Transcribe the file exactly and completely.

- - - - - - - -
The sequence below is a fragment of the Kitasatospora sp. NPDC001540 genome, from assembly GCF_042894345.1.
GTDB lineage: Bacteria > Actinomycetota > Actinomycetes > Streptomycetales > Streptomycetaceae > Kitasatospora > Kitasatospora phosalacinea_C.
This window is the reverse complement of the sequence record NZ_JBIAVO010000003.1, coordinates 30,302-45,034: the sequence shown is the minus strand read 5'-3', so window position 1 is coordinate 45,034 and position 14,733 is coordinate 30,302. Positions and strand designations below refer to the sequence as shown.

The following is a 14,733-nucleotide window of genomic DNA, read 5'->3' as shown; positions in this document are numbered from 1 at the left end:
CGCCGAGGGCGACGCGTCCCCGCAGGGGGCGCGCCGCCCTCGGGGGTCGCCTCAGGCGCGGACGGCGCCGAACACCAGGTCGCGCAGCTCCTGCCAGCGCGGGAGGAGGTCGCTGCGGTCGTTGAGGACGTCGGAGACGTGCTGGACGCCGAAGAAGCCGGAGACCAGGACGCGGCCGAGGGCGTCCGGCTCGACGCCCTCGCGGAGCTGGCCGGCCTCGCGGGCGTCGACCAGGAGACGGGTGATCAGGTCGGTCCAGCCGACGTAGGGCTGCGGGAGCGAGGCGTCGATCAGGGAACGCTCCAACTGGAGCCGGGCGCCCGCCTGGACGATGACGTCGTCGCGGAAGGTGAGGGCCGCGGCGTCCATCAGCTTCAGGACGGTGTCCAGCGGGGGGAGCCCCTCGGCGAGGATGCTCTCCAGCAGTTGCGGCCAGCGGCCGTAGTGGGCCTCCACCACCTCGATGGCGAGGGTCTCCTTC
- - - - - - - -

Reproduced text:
The sequence below is a fragment of the Kitasatospora sp. NPDC001540 genome, from assembly GCF_042894345.1.
GTDB lineage: Bacteria > Actinomycetota > Actinomycetes > Streptomycetales > Streptomycetaceae > Kitasatospora > Kitasatospora phosalacinea_C.
This window is the reverse complement of the sequence record NZ_JBIAVO010000003.1, coordinates 30,302-45,034: the sequence shown is the minus strand read 5'-3', so window position 1 is coordinate 45,034 and position 14,733 is coordinate 30,302. Positions and strand designations below refer to the sequence as shown.

The following is a 14,733-nucleotide window of genomic DNA, read 5'->3' as shown; positions in this document are numbered from 1 at the left end:
CGCCGAGGGCGACGCGTCCCCGCAGGGGGCGCGCCGCCCTCGGGGGTCGCCTCAGGCGCGGACGGCGCCGAACACCAGGTCGCGCAGCTCCTGCCAGCGCGGGAGGAGGTCGCTGCGGTCGTTGAGGACGTCGGAGACGTGCTGGACGCCGAAGAAGCCGGAGACCAGGACGCGGCCGAGGGCGTCCGGCTCGACGCCCTCGCGGAGCTGGCCGGCCTCGCGGGCGTCGACCAGGAGACGGGTGATCAGGTCGGTCCAGCCGACGTAGGGCTGCGGGAGCGAGGCGTCGATCAGGGAACGCTCCAACTGGAGCCGGGCGCCCGCCTGGACGATGACGTCGTCGCGGAAGGTGAGGGCCGCGGCGTCCATCAGCTTCAGGACGGTGTCCAGCGGGGGGAGCCCCTCGGCGAGGATGCTCTCCAGCAGTTGCGGCCAGCGGCCGTAGTGGGCCTCCACCACCTCGATGGCGAGGGTCTCCTTC